Trimmomatic (Bolger et al., 2014) and transcript abundance estimated using Kallisto (Bray et al., 2016), using the latest reannotation of Arabidopsis thaliana reference transcriptome (Araport 11). Differential expression was assessed by Likelihood Ratio Testing with Sleuth in R (Pimentel et al., 2017) using “genotype” (i.e #236, #289 and WT) as factor in the full model, against a reduced model without genotype information. The minimum detection frequency filter was set to > 0.3 to allow for detection of transcripts detected in at least one of the three genotypes. Transcripts were aggregated into genes during the Sleuth analysis. The comparison of the fits between full and reduced models for the abundance of each gene highlights those whose expression is more likely determined by the genotype than by the null hypothesis. Finally, log2 fold change approximations were extracted relative to WT using a Wald test, also in Sleuth. Genes with an absolute log2 fold change (b-value) > 0.58, representing a fold change of > 1.5 were selected and p-value correction performed using Benjamini-Hochberg on the p-values of the genes passing the fold change threshold. The fold change cut-off was selected since individual genotypes were grown on separate plates, potentially creating subtle batch effects. Hence, we only considered targets with a fold change greater than 1.5 as differentially expressed. In summary, genes with i) a likelihood ratio q-value < 0.05, ii) a Wald test q-value < 0.05 and iii) an absolute log2 fold change (b- value) > 0.58 were deemed significantly dysregulated. For MapMan analysis (Usadel et al., 2009), the lists of up and down-regulated genes, as well as the entire list of expressed genes (background) was used for bin enrichment. Genes were assigned into a MapMan bin structure using Mercator4 (Schwacke et al., 2019). A MapMan bin was classified as enriched if the number of genes belonging to that bin in the up/down lists was statistically higher than expected from the background, using a two-tailed Fisher’s exact test and adjusted for multiple testing using Benjamini-Hochberg correction. Only bins enriched in both lines were retained for the analysis, to highlight possible similarities between the two independent LCN lines. The Log2 Fold Enrichment was calculated by dividing the number of observed versus expected genes in each bin.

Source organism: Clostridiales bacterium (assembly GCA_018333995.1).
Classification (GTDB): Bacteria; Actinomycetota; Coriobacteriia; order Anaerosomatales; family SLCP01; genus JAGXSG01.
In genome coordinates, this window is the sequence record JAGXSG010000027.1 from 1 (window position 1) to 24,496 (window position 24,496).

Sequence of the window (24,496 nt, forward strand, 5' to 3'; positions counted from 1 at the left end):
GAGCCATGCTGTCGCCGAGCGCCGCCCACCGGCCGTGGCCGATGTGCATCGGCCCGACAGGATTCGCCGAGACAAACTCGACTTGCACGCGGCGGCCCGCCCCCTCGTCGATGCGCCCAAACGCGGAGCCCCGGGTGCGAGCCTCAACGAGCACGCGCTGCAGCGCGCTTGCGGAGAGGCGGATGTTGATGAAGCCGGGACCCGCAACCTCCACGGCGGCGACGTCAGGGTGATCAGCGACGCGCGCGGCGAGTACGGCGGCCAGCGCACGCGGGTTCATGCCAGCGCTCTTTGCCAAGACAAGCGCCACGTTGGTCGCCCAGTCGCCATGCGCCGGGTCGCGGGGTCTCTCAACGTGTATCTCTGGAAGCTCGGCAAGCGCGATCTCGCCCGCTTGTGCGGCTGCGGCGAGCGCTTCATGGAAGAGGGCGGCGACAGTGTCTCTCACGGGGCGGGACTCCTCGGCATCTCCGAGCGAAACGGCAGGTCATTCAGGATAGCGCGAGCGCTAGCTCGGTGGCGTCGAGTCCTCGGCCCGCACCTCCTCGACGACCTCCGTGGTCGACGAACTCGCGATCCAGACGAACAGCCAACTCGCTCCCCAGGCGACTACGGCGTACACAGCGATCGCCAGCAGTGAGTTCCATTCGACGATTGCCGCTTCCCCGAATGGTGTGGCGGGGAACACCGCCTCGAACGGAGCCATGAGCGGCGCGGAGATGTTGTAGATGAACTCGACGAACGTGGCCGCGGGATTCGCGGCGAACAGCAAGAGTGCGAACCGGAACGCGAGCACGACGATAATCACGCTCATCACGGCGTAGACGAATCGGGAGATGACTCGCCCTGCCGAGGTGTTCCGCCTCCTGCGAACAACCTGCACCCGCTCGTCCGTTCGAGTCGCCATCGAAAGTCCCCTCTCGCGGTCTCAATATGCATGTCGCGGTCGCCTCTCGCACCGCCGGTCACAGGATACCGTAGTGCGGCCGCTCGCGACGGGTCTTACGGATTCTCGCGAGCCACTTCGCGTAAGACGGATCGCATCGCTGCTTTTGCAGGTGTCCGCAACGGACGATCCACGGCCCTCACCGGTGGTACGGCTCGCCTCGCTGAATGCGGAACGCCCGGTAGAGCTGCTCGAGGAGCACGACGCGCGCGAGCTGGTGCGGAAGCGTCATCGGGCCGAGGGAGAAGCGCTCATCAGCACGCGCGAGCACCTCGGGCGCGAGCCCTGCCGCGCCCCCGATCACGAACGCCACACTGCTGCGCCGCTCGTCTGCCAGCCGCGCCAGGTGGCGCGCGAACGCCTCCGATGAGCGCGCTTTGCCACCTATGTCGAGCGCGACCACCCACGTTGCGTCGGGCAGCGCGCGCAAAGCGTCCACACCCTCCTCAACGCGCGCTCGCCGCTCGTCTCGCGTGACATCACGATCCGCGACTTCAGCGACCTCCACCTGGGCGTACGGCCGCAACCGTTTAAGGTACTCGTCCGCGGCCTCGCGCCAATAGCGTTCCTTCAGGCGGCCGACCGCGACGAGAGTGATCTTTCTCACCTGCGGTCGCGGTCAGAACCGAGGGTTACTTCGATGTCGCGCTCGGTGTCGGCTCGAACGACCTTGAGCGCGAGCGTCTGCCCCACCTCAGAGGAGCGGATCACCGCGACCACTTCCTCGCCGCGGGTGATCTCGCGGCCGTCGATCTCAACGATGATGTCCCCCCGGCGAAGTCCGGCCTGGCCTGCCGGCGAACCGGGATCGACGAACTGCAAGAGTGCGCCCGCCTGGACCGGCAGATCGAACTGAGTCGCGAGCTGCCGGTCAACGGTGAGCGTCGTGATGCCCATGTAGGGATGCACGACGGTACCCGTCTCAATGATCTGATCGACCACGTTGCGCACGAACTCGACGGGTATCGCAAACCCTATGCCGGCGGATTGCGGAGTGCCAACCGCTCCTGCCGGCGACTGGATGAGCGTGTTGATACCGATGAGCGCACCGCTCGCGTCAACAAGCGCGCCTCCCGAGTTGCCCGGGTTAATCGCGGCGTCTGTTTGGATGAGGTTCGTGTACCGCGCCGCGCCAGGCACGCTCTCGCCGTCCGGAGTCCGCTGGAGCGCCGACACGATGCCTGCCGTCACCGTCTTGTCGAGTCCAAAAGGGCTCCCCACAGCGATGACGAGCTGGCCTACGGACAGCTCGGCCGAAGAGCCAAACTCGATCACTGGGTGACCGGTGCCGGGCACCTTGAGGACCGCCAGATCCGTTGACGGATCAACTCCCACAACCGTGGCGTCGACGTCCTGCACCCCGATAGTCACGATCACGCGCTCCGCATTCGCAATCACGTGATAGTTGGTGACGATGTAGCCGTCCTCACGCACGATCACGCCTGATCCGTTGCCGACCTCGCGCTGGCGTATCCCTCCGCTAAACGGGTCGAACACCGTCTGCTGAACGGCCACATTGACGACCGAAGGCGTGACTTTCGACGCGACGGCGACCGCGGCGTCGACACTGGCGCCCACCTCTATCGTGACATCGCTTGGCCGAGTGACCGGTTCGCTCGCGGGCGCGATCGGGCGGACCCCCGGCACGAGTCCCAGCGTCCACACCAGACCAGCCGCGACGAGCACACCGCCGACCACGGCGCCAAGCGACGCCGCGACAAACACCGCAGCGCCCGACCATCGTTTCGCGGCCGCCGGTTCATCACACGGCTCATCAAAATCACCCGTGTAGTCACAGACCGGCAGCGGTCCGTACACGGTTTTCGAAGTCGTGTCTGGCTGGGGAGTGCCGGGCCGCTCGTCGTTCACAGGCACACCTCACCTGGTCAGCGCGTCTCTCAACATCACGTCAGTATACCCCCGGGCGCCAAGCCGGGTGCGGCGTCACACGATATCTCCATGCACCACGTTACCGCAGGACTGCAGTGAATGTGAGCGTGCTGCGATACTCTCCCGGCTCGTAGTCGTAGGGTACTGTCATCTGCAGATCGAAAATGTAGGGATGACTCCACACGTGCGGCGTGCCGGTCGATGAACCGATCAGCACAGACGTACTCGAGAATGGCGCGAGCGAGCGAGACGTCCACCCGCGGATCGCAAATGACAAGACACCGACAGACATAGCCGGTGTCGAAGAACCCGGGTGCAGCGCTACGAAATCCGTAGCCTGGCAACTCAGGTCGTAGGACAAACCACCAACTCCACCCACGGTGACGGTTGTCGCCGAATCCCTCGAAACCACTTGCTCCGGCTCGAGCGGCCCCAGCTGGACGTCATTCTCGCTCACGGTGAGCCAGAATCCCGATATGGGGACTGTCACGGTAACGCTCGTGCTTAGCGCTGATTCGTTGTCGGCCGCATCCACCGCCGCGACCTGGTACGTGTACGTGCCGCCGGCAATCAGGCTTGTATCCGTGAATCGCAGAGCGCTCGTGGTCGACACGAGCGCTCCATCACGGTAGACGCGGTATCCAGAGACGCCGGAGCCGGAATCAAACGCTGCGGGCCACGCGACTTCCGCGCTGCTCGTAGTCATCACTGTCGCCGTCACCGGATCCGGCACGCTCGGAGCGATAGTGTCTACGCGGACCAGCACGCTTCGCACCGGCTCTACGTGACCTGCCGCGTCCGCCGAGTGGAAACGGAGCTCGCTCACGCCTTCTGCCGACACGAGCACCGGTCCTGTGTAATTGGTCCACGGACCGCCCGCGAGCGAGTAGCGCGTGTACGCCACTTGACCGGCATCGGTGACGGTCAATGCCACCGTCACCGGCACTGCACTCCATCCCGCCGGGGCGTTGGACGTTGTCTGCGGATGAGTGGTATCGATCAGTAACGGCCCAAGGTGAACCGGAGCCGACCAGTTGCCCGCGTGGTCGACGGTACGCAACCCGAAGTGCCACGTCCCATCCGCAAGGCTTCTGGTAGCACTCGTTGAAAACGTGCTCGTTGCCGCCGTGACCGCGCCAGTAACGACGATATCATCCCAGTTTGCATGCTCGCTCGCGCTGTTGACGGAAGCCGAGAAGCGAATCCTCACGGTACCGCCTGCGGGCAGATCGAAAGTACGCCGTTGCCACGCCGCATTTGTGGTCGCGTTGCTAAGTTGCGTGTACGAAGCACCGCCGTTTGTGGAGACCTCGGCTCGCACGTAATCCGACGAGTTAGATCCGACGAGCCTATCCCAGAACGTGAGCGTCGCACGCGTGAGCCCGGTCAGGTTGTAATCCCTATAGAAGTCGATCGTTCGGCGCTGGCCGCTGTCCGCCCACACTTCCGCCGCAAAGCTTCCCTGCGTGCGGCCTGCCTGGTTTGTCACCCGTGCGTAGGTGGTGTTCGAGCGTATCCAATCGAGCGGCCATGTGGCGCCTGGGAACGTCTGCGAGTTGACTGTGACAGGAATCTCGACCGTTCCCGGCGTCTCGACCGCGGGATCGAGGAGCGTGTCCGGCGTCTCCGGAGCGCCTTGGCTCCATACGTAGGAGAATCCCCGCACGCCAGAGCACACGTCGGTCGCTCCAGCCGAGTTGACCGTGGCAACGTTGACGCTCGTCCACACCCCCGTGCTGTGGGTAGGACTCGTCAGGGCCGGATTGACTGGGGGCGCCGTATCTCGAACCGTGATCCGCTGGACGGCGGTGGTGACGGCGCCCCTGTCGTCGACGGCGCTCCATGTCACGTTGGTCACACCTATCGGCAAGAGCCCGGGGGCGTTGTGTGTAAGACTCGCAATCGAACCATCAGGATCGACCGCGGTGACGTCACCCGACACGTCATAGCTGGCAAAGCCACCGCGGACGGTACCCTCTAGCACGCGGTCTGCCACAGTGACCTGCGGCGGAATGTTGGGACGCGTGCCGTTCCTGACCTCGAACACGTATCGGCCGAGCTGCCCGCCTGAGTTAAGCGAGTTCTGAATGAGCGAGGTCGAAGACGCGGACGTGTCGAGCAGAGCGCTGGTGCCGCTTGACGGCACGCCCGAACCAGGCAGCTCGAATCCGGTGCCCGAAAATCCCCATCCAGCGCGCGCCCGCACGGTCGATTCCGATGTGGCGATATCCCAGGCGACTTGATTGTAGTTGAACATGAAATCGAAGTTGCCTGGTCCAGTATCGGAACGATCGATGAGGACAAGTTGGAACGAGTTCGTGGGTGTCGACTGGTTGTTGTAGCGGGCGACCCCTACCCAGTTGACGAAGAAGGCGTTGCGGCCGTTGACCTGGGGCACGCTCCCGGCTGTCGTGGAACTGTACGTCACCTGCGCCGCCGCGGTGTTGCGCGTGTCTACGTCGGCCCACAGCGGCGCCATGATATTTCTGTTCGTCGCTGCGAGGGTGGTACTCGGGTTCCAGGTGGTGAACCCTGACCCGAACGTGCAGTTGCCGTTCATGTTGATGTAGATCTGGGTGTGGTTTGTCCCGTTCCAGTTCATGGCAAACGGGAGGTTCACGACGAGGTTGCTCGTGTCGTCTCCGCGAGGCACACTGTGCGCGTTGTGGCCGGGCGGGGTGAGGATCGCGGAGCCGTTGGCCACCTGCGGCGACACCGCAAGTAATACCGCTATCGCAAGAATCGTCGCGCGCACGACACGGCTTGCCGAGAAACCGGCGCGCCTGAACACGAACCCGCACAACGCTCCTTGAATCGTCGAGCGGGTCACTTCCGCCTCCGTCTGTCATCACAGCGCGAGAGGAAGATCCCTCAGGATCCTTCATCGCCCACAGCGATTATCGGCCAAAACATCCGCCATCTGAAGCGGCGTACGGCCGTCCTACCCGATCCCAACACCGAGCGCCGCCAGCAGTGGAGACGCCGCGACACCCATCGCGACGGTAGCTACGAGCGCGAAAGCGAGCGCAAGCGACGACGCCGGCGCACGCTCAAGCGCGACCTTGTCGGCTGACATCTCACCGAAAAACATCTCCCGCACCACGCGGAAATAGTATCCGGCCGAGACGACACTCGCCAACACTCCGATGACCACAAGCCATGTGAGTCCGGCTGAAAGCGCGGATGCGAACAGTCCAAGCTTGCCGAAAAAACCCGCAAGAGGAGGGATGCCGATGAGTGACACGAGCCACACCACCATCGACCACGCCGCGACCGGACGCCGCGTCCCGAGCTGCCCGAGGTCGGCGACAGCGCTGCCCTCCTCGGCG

Implications for phylogeography